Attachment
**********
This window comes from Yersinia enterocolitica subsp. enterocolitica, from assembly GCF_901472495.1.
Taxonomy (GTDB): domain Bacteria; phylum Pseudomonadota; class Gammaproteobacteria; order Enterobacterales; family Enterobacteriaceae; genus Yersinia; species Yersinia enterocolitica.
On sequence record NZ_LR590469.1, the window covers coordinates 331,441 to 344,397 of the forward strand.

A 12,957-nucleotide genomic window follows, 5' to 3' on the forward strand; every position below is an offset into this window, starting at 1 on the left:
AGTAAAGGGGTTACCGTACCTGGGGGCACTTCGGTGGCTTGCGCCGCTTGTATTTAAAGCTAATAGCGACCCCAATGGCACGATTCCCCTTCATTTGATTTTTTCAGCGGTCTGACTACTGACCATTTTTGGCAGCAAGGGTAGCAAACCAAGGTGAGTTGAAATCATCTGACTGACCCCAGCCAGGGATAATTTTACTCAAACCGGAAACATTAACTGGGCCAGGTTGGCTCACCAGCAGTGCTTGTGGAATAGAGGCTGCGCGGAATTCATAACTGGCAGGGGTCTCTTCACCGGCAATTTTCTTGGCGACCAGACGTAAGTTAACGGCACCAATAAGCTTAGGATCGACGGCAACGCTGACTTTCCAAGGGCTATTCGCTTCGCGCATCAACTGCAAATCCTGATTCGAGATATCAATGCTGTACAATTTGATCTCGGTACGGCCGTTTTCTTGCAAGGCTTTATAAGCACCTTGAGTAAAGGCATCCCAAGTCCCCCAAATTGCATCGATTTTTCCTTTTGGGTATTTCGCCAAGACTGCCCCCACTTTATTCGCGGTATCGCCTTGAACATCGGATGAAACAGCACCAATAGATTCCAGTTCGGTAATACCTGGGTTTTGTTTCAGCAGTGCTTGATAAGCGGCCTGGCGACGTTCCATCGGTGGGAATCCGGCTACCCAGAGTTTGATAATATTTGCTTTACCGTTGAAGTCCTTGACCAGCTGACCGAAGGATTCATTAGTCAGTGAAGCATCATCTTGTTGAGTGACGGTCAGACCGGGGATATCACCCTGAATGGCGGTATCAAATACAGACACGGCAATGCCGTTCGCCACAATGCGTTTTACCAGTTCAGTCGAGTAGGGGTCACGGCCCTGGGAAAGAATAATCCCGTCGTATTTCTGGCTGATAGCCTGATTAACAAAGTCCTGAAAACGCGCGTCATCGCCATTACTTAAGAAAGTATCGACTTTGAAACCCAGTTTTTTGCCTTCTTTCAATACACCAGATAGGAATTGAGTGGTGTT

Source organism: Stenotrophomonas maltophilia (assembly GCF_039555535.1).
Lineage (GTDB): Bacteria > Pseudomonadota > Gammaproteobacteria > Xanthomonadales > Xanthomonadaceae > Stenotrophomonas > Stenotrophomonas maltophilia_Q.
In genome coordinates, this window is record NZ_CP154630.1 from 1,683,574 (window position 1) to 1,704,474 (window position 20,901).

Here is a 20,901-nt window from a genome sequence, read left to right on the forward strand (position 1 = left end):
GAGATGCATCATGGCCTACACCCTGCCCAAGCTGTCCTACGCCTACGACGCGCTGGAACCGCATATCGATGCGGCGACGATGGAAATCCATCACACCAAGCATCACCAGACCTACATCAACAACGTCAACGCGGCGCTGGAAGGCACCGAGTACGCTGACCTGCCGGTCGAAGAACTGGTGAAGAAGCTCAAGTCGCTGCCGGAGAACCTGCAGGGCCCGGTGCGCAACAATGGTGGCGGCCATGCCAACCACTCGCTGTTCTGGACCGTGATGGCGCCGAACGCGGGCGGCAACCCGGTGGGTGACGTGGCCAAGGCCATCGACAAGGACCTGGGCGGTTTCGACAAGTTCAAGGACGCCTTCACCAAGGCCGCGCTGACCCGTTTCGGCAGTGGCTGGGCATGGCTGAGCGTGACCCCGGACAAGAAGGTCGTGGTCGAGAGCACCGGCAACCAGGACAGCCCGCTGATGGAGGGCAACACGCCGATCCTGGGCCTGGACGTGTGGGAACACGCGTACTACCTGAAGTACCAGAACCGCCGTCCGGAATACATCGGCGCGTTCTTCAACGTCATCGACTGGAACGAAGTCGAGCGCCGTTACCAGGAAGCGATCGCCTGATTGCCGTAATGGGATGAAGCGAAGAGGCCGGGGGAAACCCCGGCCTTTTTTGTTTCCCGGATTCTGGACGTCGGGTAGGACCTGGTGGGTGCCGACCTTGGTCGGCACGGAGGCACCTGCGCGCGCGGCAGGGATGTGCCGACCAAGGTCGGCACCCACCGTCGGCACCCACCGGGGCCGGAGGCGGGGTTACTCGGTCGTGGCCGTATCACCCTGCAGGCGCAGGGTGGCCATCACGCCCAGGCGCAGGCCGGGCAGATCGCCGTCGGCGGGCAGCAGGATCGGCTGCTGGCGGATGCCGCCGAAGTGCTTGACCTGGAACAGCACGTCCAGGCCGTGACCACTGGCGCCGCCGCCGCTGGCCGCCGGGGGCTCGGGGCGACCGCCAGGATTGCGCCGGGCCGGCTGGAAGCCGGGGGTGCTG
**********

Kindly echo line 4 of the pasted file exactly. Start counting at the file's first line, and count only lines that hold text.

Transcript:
A 12,957-nucleotide genomic window follows, 5' to 3' on the forward strand; every position below is an offset into this window, starting at 1 on the left: